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Can Dogs get Breast Cancer?

Can Dogs get Breast Cancer?

Breast or mammary cancer is one of the most common cancers in dogs, especially in female dogs. Find out the various types of mammary tumors in dogs, the symptoms, causes, and risk factors, in this DogAppy article.
Chandramita Bora
Did You Know?
Spaying a female dog can reduce the risk of mammary cancer by more than 98%, provided it is done before she goes into her first heat cycle. If spaying is done before the second heat, then the risk of developing breast tumors is about 8%.
When it comes to human breast cancer, a lot of awareness has been created in the recent times. But, dogs can get breast cancer too. As per estimates, incidence of breast cancer in dogs is higher than humans and surprisingly, not many pet owners are aware of this. It has been found that one out of every four unspayed female dogs can develop cancerous tumors in their mammary glands. Breast cancer in dogs is usually called mammary cancer.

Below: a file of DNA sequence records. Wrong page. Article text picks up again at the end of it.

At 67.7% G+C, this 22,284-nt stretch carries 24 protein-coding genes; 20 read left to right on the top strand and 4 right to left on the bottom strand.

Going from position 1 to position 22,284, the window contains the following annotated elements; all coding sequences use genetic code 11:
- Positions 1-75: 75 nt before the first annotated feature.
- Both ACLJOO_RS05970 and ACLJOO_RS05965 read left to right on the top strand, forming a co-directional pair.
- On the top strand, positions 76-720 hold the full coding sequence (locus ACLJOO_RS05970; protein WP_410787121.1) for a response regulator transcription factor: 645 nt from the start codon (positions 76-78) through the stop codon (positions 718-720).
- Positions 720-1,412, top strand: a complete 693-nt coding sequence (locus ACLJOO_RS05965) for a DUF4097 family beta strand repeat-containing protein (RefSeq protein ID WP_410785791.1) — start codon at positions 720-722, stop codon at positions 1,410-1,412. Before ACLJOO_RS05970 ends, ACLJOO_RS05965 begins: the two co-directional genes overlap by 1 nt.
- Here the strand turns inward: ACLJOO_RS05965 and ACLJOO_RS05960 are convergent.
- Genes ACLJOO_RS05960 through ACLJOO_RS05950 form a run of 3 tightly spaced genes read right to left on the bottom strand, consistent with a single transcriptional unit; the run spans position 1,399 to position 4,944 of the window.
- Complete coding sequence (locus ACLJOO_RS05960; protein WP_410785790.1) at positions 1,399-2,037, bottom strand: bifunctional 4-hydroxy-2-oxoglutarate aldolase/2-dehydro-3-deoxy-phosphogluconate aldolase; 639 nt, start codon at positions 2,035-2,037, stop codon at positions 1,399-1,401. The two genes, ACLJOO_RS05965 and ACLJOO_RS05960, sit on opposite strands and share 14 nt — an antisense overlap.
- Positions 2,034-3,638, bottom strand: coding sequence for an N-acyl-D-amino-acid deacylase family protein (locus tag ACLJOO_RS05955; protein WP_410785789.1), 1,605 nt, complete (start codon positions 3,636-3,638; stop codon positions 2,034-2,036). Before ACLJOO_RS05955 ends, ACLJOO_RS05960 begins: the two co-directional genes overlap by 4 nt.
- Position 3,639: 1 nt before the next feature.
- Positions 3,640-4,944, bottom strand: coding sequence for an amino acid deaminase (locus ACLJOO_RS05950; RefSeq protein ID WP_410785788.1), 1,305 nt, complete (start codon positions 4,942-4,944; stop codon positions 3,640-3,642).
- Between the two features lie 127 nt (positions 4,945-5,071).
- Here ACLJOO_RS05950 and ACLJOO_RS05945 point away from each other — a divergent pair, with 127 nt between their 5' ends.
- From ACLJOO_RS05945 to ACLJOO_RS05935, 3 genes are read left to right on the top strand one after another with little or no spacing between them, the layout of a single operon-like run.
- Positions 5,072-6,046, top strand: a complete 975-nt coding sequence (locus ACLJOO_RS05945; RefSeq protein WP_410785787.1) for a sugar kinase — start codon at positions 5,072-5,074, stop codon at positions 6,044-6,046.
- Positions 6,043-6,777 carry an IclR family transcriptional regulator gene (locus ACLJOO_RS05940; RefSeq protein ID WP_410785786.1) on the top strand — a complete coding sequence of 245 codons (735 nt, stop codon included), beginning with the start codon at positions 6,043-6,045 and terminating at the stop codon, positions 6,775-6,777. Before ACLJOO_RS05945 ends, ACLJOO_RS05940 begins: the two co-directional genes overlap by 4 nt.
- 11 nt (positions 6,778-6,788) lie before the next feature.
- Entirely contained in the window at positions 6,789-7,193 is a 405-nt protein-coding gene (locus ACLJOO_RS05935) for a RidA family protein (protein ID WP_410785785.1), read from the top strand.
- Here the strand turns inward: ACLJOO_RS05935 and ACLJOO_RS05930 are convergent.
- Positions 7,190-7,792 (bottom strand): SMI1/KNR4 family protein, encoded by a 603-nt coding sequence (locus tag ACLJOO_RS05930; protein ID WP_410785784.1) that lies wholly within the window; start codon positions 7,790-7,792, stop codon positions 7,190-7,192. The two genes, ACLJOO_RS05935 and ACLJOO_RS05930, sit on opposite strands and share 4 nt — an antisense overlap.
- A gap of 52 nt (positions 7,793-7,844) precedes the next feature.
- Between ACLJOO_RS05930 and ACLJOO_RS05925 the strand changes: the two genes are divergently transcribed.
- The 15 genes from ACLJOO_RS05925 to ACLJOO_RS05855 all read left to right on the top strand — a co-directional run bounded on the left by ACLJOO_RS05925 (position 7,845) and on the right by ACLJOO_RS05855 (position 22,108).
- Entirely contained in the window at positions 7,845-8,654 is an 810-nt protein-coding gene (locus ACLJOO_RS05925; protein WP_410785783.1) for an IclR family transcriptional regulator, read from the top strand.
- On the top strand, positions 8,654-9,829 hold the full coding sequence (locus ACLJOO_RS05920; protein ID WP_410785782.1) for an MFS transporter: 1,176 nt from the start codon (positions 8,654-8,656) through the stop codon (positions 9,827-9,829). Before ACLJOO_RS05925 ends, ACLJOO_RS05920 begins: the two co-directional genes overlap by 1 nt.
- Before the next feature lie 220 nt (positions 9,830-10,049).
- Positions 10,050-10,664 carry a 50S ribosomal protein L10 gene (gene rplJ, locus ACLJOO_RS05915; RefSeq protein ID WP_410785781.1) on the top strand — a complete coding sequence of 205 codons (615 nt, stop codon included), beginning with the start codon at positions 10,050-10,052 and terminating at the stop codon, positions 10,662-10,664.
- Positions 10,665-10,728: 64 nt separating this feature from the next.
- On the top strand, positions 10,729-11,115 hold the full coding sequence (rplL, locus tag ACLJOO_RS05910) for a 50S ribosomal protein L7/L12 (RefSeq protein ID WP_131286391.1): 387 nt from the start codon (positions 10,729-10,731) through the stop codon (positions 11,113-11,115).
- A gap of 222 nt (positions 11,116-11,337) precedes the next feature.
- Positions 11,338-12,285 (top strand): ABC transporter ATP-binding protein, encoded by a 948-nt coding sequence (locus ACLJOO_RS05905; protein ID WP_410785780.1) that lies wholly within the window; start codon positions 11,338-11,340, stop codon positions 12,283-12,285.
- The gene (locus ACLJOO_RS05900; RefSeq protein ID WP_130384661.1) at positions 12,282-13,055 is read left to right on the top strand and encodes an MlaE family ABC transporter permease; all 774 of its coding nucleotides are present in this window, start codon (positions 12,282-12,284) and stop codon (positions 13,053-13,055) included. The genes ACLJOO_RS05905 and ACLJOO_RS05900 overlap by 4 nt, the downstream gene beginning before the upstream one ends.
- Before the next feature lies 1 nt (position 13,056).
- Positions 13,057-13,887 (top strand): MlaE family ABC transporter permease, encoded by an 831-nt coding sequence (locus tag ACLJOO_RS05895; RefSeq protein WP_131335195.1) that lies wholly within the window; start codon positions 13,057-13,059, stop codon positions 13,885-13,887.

Mammary tumors are the most common types of tumors in female dogs, especially the unspayed female dogs between 5 to 10 years. Sometimes, male dogs can also develop this cancer, in which case the disease can be quite aggressive. By knowing the causes and symptoms of mammary cancer, as well as the preventive measures, you can protect your dog from this life-threatening condition.
Types of Mammary Cancer in Dogs
Dogs can develop several types of mammary tumors, out of which 50% are benign, while the rest 50% can be malignant. Usually, a benign mammary tumor can be a mixture of different types of cells, out of which one cell can become cancerous at times. Other types of benign tumors that are commonly observed in dogs are, adenomas, complex adenomas, duct papillomas, and fibroadenomas.